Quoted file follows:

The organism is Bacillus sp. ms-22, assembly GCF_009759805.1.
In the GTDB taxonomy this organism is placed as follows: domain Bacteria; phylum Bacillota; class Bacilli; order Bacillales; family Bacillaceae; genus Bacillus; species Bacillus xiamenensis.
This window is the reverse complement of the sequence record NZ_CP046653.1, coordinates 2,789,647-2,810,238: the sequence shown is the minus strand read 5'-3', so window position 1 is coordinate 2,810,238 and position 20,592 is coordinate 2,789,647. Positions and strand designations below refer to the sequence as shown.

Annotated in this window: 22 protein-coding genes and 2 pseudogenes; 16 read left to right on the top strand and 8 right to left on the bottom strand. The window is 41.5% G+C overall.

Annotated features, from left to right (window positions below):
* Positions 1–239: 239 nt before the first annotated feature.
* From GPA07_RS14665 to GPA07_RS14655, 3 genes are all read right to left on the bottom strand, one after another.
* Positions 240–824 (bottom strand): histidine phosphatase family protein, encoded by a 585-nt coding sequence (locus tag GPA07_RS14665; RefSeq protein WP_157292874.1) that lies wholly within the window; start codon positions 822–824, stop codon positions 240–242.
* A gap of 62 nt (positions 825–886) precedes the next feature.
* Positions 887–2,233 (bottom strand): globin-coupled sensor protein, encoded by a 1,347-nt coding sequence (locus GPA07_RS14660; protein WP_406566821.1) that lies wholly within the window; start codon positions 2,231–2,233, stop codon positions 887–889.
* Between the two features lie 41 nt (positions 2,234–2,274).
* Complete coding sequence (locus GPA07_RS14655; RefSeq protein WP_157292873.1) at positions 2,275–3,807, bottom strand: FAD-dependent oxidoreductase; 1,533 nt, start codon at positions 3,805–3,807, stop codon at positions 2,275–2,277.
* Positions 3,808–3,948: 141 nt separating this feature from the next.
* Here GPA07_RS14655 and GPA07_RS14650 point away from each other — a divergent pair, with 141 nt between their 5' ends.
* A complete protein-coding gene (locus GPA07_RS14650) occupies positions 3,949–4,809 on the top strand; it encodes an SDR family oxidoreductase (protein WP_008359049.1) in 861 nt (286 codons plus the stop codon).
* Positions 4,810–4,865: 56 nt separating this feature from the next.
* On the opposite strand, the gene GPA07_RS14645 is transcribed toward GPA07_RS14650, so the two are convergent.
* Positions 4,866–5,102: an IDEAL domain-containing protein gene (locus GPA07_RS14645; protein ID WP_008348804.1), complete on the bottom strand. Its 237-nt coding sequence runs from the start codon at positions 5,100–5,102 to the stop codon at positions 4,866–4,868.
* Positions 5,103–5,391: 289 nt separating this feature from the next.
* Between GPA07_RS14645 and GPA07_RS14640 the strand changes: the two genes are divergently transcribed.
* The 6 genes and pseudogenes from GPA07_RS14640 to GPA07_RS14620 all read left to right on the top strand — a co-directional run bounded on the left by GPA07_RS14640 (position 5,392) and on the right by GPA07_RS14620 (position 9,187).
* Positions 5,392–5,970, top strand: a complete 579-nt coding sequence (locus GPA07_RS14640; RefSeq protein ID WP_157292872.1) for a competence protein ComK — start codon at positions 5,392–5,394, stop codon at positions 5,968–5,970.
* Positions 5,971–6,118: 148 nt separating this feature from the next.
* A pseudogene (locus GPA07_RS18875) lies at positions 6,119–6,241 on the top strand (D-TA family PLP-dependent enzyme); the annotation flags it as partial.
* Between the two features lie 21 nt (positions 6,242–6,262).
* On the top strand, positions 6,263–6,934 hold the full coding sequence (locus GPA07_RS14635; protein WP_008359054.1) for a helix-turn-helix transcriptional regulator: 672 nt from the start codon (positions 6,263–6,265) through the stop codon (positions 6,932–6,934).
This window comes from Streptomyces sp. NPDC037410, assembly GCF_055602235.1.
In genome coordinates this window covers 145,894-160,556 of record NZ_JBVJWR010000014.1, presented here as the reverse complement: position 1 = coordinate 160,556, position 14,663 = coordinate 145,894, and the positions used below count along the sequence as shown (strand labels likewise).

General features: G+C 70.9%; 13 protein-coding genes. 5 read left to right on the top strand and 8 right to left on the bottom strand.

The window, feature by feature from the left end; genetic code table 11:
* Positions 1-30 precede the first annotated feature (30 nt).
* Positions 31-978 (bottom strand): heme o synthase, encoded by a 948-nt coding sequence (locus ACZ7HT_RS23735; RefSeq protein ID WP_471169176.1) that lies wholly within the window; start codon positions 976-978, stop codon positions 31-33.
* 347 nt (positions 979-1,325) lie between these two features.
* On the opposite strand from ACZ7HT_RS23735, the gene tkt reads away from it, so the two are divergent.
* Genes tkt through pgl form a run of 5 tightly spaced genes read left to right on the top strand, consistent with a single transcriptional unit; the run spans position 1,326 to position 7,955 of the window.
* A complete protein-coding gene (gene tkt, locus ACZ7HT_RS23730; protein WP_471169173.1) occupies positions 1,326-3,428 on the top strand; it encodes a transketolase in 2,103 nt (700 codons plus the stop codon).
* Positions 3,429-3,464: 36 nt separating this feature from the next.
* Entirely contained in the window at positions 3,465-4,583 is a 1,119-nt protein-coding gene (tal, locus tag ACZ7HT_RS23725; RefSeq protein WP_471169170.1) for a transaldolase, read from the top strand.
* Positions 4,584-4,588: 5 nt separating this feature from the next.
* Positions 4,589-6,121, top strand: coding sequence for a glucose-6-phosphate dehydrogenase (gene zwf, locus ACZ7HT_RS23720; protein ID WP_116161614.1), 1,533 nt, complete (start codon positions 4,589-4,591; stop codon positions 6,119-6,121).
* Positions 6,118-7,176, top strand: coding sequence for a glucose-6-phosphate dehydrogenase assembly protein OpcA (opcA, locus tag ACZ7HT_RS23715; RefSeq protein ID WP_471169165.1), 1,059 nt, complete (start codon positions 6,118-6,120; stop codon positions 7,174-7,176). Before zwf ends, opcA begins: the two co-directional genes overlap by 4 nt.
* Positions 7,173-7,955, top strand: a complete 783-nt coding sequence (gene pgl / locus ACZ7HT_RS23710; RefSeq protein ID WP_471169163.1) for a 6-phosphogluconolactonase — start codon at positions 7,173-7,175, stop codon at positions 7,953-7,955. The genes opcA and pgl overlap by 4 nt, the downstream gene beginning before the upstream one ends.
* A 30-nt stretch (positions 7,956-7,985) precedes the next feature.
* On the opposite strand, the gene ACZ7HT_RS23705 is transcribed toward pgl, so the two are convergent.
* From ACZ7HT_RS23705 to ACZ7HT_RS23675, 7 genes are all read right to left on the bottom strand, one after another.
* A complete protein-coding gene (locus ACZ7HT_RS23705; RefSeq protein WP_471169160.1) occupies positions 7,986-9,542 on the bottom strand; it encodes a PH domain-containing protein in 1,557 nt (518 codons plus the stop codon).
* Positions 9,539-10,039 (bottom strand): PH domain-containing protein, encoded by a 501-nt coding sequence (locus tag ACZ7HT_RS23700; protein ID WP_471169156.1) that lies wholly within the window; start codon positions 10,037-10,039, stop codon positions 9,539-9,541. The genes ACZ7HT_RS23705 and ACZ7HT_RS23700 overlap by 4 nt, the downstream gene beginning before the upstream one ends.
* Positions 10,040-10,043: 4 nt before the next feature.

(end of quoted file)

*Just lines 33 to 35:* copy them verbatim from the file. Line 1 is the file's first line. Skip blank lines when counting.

* 347 nt (positions 979-1,325) lie between these two features.
* On the opposite strand from ACZ7HT_RS23735, the gene tkt reads away from it, so the two are divergent.
* Genes tkt through pgl form a run of 5 tightly spaced genes read left to right on the top strand, consistent with a single transcriptional unit; the run spans position 1,326 to position 7,955 of the window.